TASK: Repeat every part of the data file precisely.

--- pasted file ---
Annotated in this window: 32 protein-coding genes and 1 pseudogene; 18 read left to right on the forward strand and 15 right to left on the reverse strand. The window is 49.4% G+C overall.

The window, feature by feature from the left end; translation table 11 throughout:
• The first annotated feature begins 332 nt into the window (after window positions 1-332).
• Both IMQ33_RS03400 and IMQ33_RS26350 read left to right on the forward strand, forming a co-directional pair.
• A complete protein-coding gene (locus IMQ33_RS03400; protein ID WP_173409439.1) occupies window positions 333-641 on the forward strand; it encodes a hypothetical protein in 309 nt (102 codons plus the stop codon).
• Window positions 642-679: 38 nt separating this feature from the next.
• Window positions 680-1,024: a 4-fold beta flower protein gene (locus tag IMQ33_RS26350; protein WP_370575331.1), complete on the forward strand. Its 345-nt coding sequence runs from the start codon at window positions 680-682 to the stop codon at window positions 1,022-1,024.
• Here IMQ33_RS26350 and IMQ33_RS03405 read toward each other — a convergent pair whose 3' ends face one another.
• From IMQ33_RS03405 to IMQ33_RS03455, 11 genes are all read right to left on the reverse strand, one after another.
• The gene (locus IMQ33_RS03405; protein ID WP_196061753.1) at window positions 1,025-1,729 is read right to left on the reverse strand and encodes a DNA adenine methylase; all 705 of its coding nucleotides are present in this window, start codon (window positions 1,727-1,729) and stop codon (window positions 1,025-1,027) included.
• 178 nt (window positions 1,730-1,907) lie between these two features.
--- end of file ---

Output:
Annotated in this window: 32 protein-coding genes and 1 pseudogene; 18 read left to right on the forward strand and 15 right to left on the reverse strand. The window is 49.4% G+C overall.

The window, feature by feature from the left end; translation table 11 throughout:
• The first annotated feature begins 332 nt into the window (after window positions 1-332).
• Both IMQ33_RS03400 and IMQ33_RS26350 read left to right on the forward strand, forming a co-directional pair.
• A complete protein-coding gene (locus IMQ33_RS03400; protein ID WP_173409439.1) occupies window positions 333-641 on the forward strand; it encodes a hypothetical protein in 309 nt (102 codons plus the stop codon).
• Window positions 642-679: 38 nt separating this feature from the next.
• Window positions 680-1,024: a 4-fold beta flower protein gene (locus tag IMQ33_RS26350; protein WP_370575331.1), complete on the forward strand. Its 345-nt coding sequence runs from the start codon at window positions 680-682 to the stop codon at window positions 1,022-1,024.
• Here IMQ33_RS26350 and IMQ33_RS03405 read toward each other — a convergent pair whose 3' ends face one another.
• From IMQ33_RS03405 to IMQ33_RS03455, 11 genes are all read right to left on the reverse strand, one after another.
• The gene (locus IMQ33_RS03405; protein ID WP_196061753.1) at window positions 1,025-1,729 is read right to left on the reverse strand and encodes a DNA adenine methylase; all 705 of its coding nucleotides are present in this window, start codon (window positions 1,727-1,729) and stop codon (window positions 1,025-1,027) included.
• 178 nt (window positions 1,730-1,907) lie between these two features.